Agriculture in Mario's blood
There has been a concerted effort by stakeholders in government and the private sector to get Barbadians involved in agriculture.
Programmes have been introduced by organizations like the Inter-American Institute for Cooperation on Agriculture and more recently, the Government introduced its Farmers Empowerment and Enfranchisement Drive or FEED\ programme. Under the initiative, participants were given training in new agricultural technologies including temperature-controlled greenhouses and containers.
But the consensus has been that more young people need to get involved in the sector.
That in of itself has been an uphill battle with many of them turned away from tasks seen by many as being menial.
There is hope, however, as there are some young people who don’t quite see it that way.
One of them is 29-year-old, Mario Batson. He is a young sheep farmer and though his stock might not be as extensive as some, he told Loop Lifestyle if he were to choose between being an IT Specialist and farming, the latter would win hands down.
“When you talk to a lot of young people many of them would say that this is not something for me to get involved with. The reason I think that is is that honestly, it is a lot of work. There is a lot of work that you have to put in to see the rewards and also time.
“You have to sacrifice quite a lot of time and I believe that that is something that has a lot of young people stuck. I have been managing and I still have been able to do all the things that I usually do. You just have to bear in mind that this is an extra responsibility that has been placed on you but it is doable,” the St Leonard Boys Old Scholar told us.
He recounted how he got involved in animal husbandry, suggesting that it was in his DNA. His mother, who lives and works in the United States, has a history keeping animals, as did his grandfather, who kept horses.
“You could say this is something that was or is in the blood. It didn’t come as much of a surprise for anybody that I got involved in this after all. I was looking for something else to do and I was saying that here at home, we have a lot of land on the back of the property so why not put some livestock on it.
“I was looking around to see what was the easiest thing that you could get into and sheep was one of the things that people kept coming back to me with, especially the Barbados Black Belly Sheep breed. So I found someone who was selling a few Ewes and I bought four of them for about a hundred dollars apiece. They hadn’t lambed yet so these were fresh ewes for me to start with,” Mario recounted, adding that he got also bought a Ram from a man in Station Hill, and started breeding the animals.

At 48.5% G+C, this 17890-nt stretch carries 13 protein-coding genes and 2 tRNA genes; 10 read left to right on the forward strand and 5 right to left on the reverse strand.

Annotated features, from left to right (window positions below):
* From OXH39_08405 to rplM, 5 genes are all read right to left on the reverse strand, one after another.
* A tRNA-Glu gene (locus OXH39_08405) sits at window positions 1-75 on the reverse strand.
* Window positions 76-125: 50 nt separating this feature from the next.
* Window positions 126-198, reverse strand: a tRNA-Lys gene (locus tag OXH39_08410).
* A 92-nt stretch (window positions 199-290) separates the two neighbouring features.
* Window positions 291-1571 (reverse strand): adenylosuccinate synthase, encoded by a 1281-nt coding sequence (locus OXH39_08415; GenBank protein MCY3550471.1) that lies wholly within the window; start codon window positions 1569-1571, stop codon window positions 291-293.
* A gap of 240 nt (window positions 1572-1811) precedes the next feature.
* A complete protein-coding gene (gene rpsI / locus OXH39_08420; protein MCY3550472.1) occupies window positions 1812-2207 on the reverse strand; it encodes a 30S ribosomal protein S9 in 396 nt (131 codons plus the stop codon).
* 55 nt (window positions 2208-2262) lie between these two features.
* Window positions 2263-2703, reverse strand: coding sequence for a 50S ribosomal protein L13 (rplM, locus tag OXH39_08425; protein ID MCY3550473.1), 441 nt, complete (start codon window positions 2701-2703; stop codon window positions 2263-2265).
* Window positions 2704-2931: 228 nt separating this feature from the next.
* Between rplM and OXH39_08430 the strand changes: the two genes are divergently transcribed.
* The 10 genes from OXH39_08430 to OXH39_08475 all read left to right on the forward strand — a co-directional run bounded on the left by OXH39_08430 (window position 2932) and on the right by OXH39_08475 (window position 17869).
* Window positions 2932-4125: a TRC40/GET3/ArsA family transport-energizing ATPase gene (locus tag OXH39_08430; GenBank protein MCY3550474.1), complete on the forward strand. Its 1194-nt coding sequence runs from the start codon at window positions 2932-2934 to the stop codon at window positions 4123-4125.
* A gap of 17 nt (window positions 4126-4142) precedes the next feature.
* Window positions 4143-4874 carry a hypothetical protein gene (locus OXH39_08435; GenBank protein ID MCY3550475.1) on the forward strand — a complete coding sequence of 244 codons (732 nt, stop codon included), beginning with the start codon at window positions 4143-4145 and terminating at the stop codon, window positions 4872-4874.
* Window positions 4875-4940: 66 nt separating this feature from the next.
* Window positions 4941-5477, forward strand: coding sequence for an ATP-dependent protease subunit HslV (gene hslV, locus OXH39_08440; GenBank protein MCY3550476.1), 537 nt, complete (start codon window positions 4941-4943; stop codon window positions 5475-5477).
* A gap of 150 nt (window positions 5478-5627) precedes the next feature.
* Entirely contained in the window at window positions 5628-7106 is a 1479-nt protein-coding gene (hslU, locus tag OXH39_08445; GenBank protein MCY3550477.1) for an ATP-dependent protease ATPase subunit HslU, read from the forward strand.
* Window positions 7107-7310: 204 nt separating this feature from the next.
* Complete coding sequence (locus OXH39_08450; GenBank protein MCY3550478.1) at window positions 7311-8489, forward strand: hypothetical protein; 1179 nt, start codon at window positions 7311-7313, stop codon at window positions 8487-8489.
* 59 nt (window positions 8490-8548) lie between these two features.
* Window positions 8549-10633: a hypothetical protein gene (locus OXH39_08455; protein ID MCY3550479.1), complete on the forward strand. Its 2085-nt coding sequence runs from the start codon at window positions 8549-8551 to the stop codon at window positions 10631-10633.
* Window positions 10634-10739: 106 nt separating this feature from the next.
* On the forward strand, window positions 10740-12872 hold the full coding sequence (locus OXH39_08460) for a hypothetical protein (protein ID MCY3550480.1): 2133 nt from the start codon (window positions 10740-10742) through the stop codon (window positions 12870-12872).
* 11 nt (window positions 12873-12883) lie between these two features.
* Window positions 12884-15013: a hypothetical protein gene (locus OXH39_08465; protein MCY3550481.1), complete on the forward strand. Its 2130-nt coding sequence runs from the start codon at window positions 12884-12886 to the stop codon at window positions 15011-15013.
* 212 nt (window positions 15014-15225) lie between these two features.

It was not all smooth sailing though. He explained that one of the main challenges when he first started was the start-up capital to do exactly what he wanted to do and suggested this was a trap which most young people looking to enter the field got caught up in.
“The finance part was a bit difficult . . . trying to get the start. What I had to do was figure out what it was that I needed to get going and save up for it. It was not about going out there and buying an entire flock of 100 sheep to start. No. you don’t need that. Start small. You can literally get a good start with a ewe and a ram and you make your start there.
“I saved up the money for those two and my next step was the feeding. I was fortunate to have the land to feed them so I didn’t necessarily have to look too often to buy the feeds and whatever. I had the plan. A lot of people want to go into it without a plan. They see livestock and think quick money and get stuck” he told.
Farming in Mario's Blood
And it appears the plan worked because, with pallets sourced from businesses, he was able to build his pens to hold his sheep.
“What I am doing is doable for me, for you, for any young people in the community. They can come together and make it happen. They just have to in addition to planning, be committed. It is an intensive regime. I am up from around five in the morning, tending the sheep, taking them out of their pens and putting that in the pasture.
“I do this every morning . . . making sure that they have enough water when there are out on the pasture in the day because the temperatures are getting a lot warmer these days and then I would check on them in the evening when I get home from work and then when I bring them ion later in the evening. That is pretty much the routine 24/7,” Mario added.